USA TODAY US Edition
KANE NEEDS TO STAY OUT OF CAMP
Appearance would cause distraction
After all the good Patrick Kane has done for the Chicago Blackhawks on the ice, the best thing he can do for them now is to stay off it.
When the defending Stanley Cup champions open training camp Friday, Kane should be conspicuously absent. That goes double for the welcome-back bash at the United Center four days later that’s disguised as a practice.
Kane might be one of Chicago’s biggest stars, a cornerstone in the franchise’s revival along with captain Jonathan Toews. The Blackhawks probably don’t have one of their recent Stanley Cup titles without Kane, let alone three in six seasons.
But he’s also under investigation for sexual assault, and that’s a distraction the Blackhawks don’t need.
Look, I have no idea whether Kane is innocent or guilty of the allegations against him. Nor does anyone other than Kane and the woman who has accused him of assaulting her at his offseason house Aug. 2, regardless of what the very vocal and sometimes shameless defenders of the Blackhawks star claim. That’s beside the point. As long as an Erie County (N.Y.) grand jury is involved, the best thing for everybody is for Kane to keep a low profile as he has done for the last six weeks.
Now, there are some who will say there’s no reason for Kane to go underground, that he’s innocent until proved guilty. While that technically is correct, that refers to the court of law.
In real life, absolutes are shaded in gray.
Even if Kane is cleared of the sexual assault allegations, he’s guilty of poor judgment. While it was his behavior that created this mess, the NHL and the Blackhawks have to answer for it, too.
Like his counterparts in the NFL, NBA and Major League Baseball, NHL Commissioner Gary Bettman likes to talk about the “privilege” of playing in the league. How players have an obligation not to do anything — on or off the ice — that could damage the league’s reputation.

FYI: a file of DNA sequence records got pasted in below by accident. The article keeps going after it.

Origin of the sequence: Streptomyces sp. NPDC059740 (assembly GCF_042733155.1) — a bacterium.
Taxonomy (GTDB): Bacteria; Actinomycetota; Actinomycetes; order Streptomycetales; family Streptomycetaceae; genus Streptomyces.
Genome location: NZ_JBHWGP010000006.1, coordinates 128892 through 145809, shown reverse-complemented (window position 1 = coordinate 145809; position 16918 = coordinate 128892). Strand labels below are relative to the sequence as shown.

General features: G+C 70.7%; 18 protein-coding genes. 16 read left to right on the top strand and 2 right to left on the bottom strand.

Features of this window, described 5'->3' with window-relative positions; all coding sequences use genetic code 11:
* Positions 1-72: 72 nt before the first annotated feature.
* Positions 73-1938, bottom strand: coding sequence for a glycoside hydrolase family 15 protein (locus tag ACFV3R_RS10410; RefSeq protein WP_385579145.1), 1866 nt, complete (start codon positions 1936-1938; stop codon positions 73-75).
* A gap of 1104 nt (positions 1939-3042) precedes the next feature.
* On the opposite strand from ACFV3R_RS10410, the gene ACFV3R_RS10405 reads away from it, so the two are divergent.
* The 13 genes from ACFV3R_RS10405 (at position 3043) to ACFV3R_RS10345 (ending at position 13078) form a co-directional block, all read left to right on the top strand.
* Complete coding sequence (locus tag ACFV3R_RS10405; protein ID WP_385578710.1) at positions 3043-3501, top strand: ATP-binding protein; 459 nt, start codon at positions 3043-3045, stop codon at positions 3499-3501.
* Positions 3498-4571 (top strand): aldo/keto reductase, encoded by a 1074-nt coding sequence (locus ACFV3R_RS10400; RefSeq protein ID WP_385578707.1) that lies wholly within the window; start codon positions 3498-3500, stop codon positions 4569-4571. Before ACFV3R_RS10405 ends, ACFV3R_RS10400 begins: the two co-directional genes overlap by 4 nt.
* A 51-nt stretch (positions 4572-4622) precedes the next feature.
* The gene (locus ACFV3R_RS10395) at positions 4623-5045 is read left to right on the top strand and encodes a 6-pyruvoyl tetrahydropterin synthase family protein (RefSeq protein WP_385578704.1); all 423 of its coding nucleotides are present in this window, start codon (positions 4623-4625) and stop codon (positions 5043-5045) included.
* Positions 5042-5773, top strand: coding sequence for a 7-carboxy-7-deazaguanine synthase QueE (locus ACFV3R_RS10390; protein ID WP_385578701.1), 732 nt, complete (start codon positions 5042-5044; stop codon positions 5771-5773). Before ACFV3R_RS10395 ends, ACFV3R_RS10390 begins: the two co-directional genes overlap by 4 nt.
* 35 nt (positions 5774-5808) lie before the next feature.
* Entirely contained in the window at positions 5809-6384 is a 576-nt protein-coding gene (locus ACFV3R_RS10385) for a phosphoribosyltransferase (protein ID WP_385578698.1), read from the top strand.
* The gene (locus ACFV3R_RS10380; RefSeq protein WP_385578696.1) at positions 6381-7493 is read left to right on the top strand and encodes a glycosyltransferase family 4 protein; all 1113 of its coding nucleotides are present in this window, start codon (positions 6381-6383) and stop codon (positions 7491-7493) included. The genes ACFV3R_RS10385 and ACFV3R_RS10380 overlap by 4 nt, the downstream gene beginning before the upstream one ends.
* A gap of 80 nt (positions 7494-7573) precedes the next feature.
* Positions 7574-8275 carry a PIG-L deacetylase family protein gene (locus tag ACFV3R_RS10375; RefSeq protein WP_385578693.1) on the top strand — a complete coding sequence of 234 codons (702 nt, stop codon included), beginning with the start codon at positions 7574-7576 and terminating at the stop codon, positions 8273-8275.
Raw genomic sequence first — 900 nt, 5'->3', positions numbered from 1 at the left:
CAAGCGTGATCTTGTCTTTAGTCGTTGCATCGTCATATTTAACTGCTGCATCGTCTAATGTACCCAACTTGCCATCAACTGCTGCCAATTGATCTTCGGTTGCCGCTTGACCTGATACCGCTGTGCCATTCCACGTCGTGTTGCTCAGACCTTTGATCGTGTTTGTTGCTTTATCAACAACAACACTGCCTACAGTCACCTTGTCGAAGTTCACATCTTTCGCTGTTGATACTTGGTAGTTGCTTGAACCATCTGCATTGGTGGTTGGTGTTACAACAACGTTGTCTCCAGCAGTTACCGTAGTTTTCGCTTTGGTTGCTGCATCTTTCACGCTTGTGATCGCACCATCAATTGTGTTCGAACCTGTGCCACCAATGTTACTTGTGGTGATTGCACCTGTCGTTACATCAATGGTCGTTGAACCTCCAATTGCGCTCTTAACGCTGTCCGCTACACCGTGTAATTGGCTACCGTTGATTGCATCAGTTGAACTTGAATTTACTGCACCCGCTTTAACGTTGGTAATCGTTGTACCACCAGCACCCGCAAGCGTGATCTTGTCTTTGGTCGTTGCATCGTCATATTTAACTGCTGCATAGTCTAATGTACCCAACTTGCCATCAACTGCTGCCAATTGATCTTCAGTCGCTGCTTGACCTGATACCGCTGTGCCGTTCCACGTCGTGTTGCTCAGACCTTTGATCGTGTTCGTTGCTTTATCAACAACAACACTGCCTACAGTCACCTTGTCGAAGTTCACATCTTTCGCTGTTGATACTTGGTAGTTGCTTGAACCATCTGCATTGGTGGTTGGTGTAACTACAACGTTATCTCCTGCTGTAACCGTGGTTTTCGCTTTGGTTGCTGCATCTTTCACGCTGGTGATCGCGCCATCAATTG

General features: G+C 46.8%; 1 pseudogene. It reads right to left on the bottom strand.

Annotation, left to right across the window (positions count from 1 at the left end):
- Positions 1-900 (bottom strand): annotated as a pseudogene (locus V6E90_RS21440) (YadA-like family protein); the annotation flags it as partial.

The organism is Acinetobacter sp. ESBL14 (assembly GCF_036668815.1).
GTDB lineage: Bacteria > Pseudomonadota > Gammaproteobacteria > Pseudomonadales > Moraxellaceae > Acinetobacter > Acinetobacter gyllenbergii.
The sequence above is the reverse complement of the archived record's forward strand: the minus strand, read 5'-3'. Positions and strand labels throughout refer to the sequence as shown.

Bettman has said the league needs to “watch the process play out,” but it’s a good bet EA Sports didn’t make the decision to yank Kane off the cover of NHL 16 on its own.
The Blackhawks are even more protective of their image. Since Rocky Wirtz inherited the team from his late father, he and president and CEO John McDonough have taken great pains to market the Blackhawks as a squeakyclean organization, with players any parent would be happy to have as role models.
In one promotional video last season, Andrew Shaw accompanied a Girl Scout to Toews’ house so the 5-year-old could sell cookies to the captain. Not only did Toews buy some, the “awwww”inducing video shows him ironing a new badge onto her vest.
Rape allegations don’t exactly square with that warm-and-fuzzy persona. Especially when they involve a player who already has used up his quota of bad behavior.
In 2009, Kane pleaded guilty to a non-criminal charge of disorderly conduct for roughing up a cab driver in his hometown of Buffalo. Three years later, photos of a clearly intoxicated Kane were accompanied by stories of raunchy behavior during a weekend in Madison, Wis.
Though many excused the episodes as Kane being a party boy, the Blackhawks made it clear they weren’t happy with his antics. The team is believed to have made it clear that future indiscre- tions wouldn’t be tolerated. As talented as Kane is, the Original Six franchise isn’t about to compromise its integrity for anyone.
Which brings us back to the opening of training camp Friday.
Regardless of Kane’s whereabouts, the spotlight on the Blackhawks is going to be an uncomfortable one. But the questions — and embarrassment — will be limited to a day, max, if Kane isn’t around. Show up, and it’s a three-ring circus until the case is resolved.
Far best for everyone if Kane stays out of the picture and lets the justice system work its course, with the hope that the grand jury reaches a ruling before the regular season opens Oct. 7.
Say what you will about Kane, but he always has been a team player. The Blackhawks need him to be one now more than ever.